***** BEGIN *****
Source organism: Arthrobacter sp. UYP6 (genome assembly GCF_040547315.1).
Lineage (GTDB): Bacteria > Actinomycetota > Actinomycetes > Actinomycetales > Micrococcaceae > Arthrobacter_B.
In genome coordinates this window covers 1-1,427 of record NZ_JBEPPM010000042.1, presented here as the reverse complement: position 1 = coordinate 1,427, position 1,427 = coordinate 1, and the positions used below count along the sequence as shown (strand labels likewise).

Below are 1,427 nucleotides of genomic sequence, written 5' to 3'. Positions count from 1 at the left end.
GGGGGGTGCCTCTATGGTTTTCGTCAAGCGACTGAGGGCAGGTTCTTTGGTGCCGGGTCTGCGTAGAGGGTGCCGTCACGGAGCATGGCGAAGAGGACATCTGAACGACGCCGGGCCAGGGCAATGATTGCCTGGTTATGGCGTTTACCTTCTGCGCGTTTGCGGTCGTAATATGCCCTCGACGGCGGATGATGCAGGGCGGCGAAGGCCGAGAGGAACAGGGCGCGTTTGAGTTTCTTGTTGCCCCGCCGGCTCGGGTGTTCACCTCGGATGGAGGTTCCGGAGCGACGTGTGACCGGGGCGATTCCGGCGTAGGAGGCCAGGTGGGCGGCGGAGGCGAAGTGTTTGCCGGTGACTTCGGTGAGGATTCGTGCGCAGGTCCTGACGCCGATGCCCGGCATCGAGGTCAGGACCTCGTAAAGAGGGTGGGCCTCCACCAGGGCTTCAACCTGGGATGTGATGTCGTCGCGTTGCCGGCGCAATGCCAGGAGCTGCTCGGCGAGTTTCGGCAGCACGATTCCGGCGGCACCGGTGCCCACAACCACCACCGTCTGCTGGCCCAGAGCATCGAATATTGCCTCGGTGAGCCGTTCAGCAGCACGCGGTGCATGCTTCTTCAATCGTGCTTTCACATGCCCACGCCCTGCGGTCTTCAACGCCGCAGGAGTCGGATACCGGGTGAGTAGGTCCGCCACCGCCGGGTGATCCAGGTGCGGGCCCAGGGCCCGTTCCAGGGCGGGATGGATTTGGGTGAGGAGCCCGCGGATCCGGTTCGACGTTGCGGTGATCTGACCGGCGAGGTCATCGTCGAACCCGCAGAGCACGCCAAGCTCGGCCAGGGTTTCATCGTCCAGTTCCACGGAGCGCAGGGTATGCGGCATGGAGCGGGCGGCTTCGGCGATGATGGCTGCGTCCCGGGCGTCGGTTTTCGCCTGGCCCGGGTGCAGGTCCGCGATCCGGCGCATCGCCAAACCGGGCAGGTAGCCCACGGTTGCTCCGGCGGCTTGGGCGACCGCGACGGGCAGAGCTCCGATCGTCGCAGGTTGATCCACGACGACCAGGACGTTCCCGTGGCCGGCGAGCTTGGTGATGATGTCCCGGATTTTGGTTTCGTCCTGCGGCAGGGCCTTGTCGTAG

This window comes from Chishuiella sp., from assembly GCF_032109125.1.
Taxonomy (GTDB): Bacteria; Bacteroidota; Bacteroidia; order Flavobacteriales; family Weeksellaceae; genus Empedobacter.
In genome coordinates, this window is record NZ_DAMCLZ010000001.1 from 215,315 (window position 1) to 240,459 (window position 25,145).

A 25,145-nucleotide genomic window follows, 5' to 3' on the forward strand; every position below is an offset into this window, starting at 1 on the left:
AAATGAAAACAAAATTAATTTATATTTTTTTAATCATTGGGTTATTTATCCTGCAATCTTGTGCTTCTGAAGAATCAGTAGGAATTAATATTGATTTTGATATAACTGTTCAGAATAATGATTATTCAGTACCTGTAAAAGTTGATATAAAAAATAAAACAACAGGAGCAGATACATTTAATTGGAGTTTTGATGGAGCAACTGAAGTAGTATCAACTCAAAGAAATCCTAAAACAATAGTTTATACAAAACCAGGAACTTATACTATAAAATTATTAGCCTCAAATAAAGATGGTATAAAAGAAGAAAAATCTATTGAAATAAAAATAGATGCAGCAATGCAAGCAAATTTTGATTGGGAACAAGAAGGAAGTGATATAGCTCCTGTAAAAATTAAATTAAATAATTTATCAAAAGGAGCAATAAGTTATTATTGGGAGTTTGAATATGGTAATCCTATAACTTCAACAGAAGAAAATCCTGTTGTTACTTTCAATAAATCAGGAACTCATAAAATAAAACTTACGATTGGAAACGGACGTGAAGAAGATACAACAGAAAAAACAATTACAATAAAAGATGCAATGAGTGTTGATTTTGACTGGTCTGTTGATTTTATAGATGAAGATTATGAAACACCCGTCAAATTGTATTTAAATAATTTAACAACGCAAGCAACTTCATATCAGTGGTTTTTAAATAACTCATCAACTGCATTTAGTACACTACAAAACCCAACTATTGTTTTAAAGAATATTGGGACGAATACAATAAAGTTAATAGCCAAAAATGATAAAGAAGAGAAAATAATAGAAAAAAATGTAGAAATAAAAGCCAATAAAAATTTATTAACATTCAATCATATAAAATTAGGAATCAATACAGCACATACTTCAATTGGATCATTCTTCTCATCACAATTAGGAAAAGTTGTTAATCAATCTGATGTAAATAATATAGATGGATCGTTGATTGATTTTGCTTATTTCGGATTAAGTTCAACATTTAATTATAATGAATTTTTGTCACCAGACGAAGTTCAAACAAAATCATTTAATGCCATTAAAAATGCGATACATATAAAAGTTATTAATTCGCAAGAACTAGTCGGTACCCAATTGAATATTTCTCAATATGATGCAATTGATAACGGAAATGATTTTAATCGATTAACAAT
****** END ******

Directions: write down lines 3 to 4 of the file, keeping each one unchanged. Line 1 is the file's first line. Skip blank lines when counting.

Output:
In genome coordinates this window covers 1-1,427 of record NZ_JBEPPM010000042.1, presented here as the reverse complement: position 1 = coordinate 1,427, position 1,427 = coordinate 1, and the positions used below count along the sequence as shown (strand labels likewise).

Below are 1,427 nucleotides of genomic sequence, written 5' to 3'. Positions count from 1 at the left end.